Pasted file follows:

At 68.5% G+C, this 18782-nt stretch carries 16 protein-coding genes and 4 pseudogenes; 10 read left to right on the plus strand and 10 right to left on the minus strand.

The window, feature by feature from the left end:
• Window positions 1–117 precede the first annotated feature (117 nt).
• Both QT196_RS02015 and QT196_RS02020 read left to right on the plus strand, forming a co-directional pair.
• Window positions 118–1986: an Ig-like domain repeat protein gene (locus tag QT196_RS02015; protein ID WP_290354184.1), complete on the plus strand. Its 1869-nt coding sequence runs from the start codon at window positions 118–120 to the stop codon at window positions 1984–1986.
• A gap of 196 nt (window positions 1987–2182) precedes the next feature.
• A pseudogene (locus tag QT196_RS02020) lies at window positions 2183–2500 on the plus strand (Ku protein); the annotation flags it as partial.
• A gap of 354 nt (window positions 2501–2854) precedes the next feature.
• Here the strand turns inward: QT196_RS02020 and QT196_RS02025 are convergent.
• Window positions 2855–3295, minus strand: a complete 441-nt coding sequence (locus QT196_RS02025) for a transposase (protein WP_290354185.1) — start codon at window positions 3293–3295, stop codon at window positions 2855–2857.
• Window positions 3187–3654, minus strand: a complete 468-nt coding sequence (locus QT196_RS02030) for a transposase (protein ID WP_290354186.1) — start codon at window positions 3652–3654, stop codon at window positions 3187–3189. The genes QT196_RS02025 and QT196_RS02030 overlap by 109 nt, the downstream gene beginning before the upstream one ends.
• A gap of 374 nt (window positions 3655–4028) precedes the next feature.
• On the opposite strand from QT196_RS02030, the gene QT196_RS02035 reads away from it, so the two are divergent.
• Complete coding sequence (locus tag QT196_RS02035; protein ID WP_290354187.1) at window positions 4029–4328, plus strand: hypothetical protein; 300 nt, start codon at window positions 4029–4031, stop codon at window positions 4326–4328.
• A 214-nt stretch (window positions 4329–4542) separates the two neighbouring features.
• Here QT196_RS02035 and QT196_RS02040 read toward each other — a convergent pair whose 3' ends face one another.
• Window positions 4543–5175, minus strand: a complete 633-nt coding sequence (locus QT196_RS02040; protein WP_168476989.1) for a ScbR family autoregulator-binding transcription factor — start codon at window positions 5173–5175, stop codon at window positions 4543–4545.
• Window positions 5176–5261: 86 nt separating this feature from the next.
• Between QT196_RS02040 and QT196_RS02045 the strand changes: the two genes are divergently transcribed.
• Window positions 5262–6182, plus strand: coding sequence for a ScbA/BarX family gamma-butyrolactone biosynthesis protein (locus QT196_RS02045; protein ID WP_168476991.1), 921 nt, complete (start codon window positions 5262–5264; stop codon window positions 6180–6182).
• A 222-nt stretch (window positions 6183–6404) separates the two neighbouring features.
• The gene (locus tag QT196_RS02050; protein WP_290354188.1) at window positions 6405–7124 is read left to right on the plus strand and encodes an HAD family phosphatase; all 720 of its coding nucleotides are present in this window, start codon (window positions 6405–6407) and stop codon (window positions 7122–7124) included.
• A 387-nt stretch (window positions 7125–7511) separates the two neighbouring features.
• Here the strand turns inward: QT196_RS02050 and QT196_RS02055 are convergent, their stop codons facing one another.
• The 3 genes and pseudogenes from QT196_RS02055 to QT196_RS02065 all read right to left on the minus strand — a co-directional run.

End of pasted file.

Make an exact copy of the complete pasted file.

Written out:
At 68.5% G+C, this 18782-nt stretch carries 16 protein-coding genes and 4 pseudogenes; 10 read left to right on the plus strand and 10 right to left on the minus strand.

The window, feature by feature from the left end:
• Window positions 1–117 precede the first annotated feature (117 nt).
• Both QT196_RS02015 and QT196_RS02020 read left to right on the plus strand, forming a co-directional pair.
• Window positions 118–1986: an Ig-like domain repeat protein gene (locus tag QT196_RS02015; protein ID WP_290354184.1), complete on the plus strand. Its 1869-nt coding sequence runs from the start codon at window positions 118–120 to the stop codon at window positions 1984–1986.
• A gap of 196 nt (window positions 1987–2182) precedes the next feature.
• A pseudogene (locus tag QT196_RS02020) lies at window positions 2183–2500 on the plus strand (Ku protein); the annotation flags it as partial.
• A gap of 354 nt (window positions 2501–2854) precedes the next feature.
• Here the strand turns inward: QT196_RS02020 and QT196_RS02025 are convergent.
• Window positions 2855–3295, minus strand: a complete 441-nt coding sequence (locus QT196_RS02025) for a transposase (protein WP_290354185.1) — start codon at window positions 3293–3295, stop codon at window positions 2855–2857.
• Window positions 3187–3654, minus strand: a complete 468-nt coding sequence (locus QT196_RS02030) for a transposase (protein ID WP_290354186.1) — start codon at window positions 3652–3654, stop codon at window positions 3187–3189. The genes QT196_RS02025 and QT196_RS02030 overlap by 109 nt, the downstream gene beginning before the upstream one ends.
• A gap of 374 nt (window positions 3655–4028) precedes the next feature.
• On the opposite strand from QT196_RS02030, the gene QT196_RS02035 reads away from it, so the two are divergent.
• Complete coding sequence (locus tag QT196_RS02035; protein ID WP_290354187.1) at window positions 4029–4328, plus strand: hypothetical protein; 300 nt, start codon at window positions 4029–4031, stop codon at window positions 4326–4328.
• A 214-nt stretch (window positions 4329–4542) separates the two neighbouring features.
• Here QT196_RS02035 and QT196_RS02040 read toward each other — a convergent pair whose 3' ends face one another.
• Window positions 4543–5175, minus strand: a complete 633-nt coding sequence (locus QT196_RS02040; protein WP_168476989.1) for a ScbR family autoregulator-binding transcription factor — start codon at window positions 5173–5175, stop codon at window positions 4543–4545.
• Window positions 5176–5261: 86 nt separating this feature from the next.
• Between QT196_RS02040 and QT196_RS02045 the strand changes: the two genes are divergently transcribed.
• Window positions 5262–6182, plus strand: coding sequence for a ScbA/BarX family gamma-butyrolactone biosynthesis protein (locus QT196_RS02045; protein ID WP_168476991.1), 921 nt, complete (start codon window positions 5262–5264; stop codon window positions 6180–6182).
• A 222-nt stretch (window positions 6183–6404) separates the two neighbouring features.
• The gene (locus tag QT196_RS02050; protein WP_290354188.1) at window positions 6405–7124 is read left to right on the plus strand and encodes an HAD family phosphatase; all 720 of its coding nucleotides are present in this window, start codon (window positions 6405–6407) and stop codon (window positions 7122–7124) included.
• A 387-nt stretch (window positions 7125–7511) separates the two neighbouring features.
• Here the strand turns inward: QT196_RS02050 and QT196_RS02055 are convergent, their stop codons facing one another.
• The 3 genes and pseudogenes from QT196_RS02055 to QT196_RS02065 all read right to left on the minus strand — a co-directional run.